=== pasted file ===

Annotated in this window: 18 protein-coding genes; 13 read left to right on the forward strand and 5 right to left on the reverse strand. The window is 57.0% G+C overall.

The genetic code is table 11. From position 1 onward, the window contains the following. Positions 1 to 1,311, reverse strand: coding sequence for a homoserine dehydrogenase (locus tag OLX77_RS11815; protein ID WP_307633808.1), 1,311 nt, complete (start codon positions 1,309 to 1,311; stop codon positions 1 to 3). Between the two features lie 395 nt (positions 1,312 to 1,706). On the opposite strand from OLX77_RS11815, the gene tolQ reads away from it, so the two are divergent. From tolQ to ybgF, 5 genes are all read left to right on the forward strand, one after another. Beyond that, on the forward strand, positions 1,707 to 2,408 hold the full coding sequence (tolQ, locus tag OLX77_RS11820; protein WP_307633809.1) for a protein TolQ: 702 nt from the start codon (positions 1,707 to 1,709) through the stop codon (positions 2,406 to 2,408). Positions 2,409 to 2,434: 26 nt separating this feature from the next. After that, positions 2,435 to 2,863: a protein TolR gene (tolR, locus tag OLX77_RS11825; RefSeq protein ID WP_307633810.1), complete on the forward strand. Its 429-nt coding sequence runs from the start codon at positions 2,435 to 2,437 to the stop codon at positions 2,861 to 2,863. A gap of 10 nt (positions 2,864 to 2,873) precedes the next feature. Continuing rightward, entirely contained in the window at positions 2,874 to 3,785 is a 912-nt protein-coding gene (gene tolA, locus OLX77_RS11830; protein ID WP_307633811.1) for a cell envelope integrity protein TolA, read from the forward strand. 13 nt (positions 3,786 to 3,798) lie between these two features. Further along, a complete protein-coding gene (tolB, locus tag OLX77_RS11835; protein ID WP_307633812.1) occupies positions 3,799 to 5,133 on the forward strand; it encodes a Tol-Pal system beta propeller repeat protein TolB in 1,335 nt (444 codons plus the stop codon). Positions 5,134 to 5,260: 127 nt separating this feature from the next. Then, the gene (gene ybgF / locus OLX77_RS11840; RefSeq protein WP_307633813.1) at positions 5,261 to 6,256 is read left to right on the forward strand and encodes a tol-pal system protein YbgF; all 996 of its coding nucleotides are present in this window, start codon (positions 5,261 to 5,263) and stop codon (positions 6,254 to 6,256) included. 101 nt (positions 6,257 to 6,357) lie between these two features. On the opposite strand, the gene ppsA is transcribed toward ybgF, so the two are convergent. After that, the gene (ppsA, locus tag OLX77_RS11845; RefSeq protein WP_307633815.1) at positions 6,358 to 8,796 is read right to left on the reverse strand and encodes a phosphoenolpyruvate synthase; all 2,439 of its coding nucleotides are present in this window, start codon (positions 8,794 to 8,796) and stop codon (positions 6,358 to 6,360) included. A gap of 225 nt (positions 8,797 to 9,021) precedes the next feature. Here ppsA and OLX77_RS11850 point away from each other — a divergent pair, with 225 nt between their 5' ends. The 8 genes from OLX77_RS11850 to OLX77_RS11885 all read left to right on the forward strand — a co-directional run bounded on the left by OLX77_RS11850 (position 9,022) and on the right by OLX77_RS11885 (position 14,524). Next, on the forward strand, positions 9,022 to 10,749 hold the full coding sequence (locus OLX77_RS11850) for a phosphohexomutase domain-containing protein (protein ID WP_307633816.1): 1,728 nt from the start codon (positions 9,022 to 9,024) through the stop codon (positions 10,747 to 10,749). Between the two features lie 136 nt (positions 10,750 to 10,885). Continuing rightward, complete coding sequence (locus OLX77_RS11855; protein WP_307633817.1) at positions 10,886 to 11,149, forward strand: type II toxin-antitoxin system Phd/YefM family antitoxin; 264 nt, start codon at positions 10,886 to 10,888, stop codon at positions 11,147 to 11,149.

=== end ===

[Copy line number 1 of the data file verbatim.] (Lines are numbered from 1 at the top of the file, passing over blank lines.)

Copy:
Annotated in this window: 18 protein-coding genes; 13 read left to right on the forward strand and 5 right to left on the reverse strand. The window is 57.0% G+C overall.